7.  8
    Self-Interested Agents Create, Maintain, and Modify Group-Functional Culture.Manvir Singh, Luke Glowacki & Richard W. Wrangham - 2016 - Behavioral and Brain Sciences 39.
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  8. Breed Differences in Domestic Dogs'(Canis Familiaris) Comprehension of Human Communicative Signals.Victoria Wobber, Brian Hare, Janice Koler-Matznick, Richard Wrangham & Michael Tomasello - 2009 - Interaction Studies 10 (2):206-224.
  9.  34
    The Evolution of Sexuality in Chimpanzees and Bonobos.Richard W. Wrangham - 1993 - Human Nature 4 (1):47-79.
    The evolution of nonconceptive sexuality in bonobos and chimpanzees is discussed from a functional perspective. Bonobos and chimpanzees have three functions of sexual activity in common (paternity confusion, practice sex, and exchange for favors), but only bonobos use sex purely for communication about social relationships. Bonobo hypersexuality appears closely linked to the evolution of female-female alliances. I suggest that these alliances were made possible by relaxed feeding competition, that they were favored through their effect on reducing sexual coercion, and that (...)
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  10.  3
    Breed Differences in Domestic Dogs’ Comprehension of Human Communicative Signals.Victoria Wobber, Brian Hare, Janice Koler-Matznick, Richard Wrangham & Michael Tomasello - 2009 - Interaction Studies: Social Behaviour and Communication in Biological and Artificial Systems 10 (2):206-224.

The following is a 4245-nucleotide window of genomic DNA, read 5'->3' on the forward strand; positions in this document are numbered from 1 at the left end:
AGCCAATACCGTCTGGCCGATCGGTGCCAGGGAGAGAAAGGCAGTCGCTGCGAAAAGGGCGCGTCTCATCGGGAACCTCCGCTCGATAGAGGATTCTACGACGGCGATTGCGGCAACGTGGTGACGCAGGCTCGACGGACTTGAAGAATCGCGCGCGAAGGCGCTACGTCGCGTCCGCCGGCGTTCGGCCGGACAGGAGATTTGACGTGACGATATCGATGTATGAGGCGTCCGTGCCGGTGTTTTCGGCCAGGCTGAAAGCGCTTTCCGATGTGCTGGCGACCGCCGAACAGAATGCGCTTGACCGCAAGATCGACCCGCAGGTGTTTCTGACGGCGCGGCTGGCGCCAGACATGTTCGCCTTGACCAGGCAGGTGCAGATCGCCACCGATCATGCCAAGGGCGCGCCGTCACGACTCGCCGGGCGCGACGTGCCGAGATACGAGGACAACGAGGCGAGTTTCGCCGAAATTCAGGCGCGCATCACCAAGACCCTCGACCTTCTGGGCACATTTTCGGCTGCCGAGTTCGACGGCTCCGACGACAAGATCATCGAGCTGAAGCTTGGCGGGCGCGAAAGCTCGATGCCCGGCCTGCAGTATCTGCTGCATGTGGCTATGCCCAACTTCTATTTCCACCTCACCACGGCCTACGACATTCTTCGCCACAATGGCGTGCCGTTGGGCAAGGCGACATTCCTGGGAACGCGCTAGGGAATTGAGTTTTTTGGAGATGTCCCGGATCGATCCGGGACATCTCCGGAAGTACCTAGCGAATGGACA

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  11.  5
    Male More Than Female Infants Imitate Propulsive Motion.Joyce F. Benenson, Robert Tennyson & Richard W. Wrangham - 2011 - Cognition 121 (2):262-267.
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  12.  1
    Breed Differences in Domestic Dogs’ (Canis Familiaris) Comprehension of Human Communicative Signals.Victoria Wobber, Brian Hare, Janice Koler-Matznick, Richard Wrangham & Michael Tomasello - 2009 - Interaction Studies. Social Behaviour and Communication in Biological and Artificial Systemsinteraction Studies / Social Behaviour and Communication in Biological and Artificial Systemsinteraction Studies 10 (2):206-224.
    Recent research suggests that some human-like social skills evolved in dogs during domestication as an incidental by-product of selection for “tame” forms of behavior. It is still possible, however, that the social skills of certain dog breeds came under direct selection that led to further increases in social problem solving ability. To test this hypothesis, different breeds of domestic dogs were compared for their ability to use various human communicative behaviors to find hidden food. We found that even primitive breeds (...)
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  13.  27
    Human Males Appear More Prepared Than Females to Resolve Conflicts with Same-Sex Peers.Joyce F. Benenson, Melissa N. Kuhn, Patrick J. Ryan, Anthony J. Ferranti, Rose Blondin, Michael Shea, Chalice Charpentier, Melissa Emery Thompson & Richard W. Wrangham - 2014 - Human Nature 25 (2):251-268.